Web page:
Why all documents need a PlainLanguagePro certification mark

Prove that it’s plain

Many organisations claim to produce documents in plain language. But merely having the words ‘plain language’ or ‘plain English’ in a document title does not guarantee the document has been plainly written.

A PlainLanguagePro mark proves there has been a deliberate effort to make the document plain.

Confidence a document is fit for purpose.

PlainLanguagePro certification trademarks provide document owners with confidence that their documents have been prepared with care and a dedication to meeting the needs of the users of their documents. It increases their confidence that documents will communicate effectively and deliver the intended message to the user.

The PlainLanguagePro certification trademarks provide confidence that a document has been professionally written using plain language principles and processes.

Potential legal protection

PlainLanguagePro certification trademarks may also provide document owners with a potential defence against a charge of ‘reckless writing’ and related legal action.

Reckless writing’ refers to preparing a document without exercising a deliberate and considered concern for the intended reader, or class of readers, or a writer failing to apply their mind to consider how the document will be understood.

A plain language standard benefits the community

There is a growing body of hard evidence demonstrating that using plain language makes documents more understandable. Plain language reduces the risk of miscommunication and misunderstanding. It reduces the time taken to read and understand documents.

The worldwide plain language movement has been saying for decades that merely providing a document that is complete and accurate is insufficient. Information must be written clearly and concisely – and in a way that the majority of users can comprehend it quickly. Users should both understand the information and know what to do with it. An effective document takes readers’ needs and preferences into account rather than being solely focused on what the writer wishes to say.

Increasingly, people, especially consumers of financial services and insurance products, are complaining that they didn’t understand a document because it had been poorly structured and written. Important information is often buried in a lengthy document, and the style of writing makes extracting meaning difficult. This disadvantages readers, especially less able readers.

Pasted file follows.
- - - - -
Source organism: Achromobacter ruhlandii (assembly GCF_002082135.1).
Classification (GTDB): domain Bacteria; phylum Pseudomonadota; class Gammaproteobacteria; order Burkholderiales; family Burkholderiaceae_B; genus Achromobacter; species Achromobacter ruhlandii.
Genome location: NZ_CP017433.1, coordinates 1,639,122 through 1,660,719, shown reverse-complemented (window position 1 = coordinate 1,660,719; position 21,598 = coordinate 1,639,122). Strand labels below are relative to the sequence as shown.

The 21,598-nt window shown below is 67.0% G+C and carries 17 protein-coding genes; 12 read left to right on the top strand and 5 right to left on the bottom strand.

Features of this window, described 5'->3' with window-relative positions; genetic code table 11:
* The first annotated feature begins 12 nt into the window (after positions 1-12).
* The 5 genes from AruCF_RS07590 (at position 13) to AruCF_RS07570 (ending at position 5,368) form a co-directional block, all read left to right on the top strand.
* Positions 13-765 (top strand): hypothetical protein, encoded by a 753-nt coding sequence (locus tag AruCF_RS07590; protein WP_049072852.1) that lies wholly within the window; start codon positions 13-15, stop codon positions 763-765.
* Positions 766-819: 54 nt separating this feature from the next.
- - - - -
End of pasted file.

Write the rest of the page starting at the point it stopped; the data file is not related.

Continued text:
In manufacturing or construction environments, documents that are not written plainly may result in workers misunderstanding and using incorrect work practices. The level of risk this introduces depends on the operating environment, but may be significant.

Plain language (sometimes called plain English) is being preferred by a number of government bodies and law makers. For example,

The Office of Parliamentary Counsel has been active in encouraging the use of plain language in legislation and in developing and using plain language techniques.

…, we have incorporated plain language drafting into all of our work. ….

We prefer to use the term “plain language” rather than “plain English” because we believe that it covers a wider range of techniques and practices.

Source: http://www.opc.gov.au/PLAIN/index.htm

Information that is written in plain language helps people to understand the law and the legal assistance available to them. It can also contribute to and enhance an agency’s service delivery. For example, when people clearly understand who they need to contact, or the process the they need to follow, or how to complete a form – it can save time and avoid errors.

Source: http://www.lawfoundation.net.au/information/writing

New “plain English” Apprehended Domestic Violence Orders will be introduced in New South Wales to make the orders less confusing.

The NSW Government said the redesigned orders would eliminate excuses for violating the orders, which protect victims of domestic violence by imposing restrictions on the behaviour of perpetrators.

Attorney-General Gabrielle Upton said the orders would use simple language that a 13-year-old could understand, and spell out examples of the consequences of breaches.

Source: http://www.abc.net.au/news/2015-11-27/nsw-to-rewrite-domestic-violence-orders-in-plain-english/6979118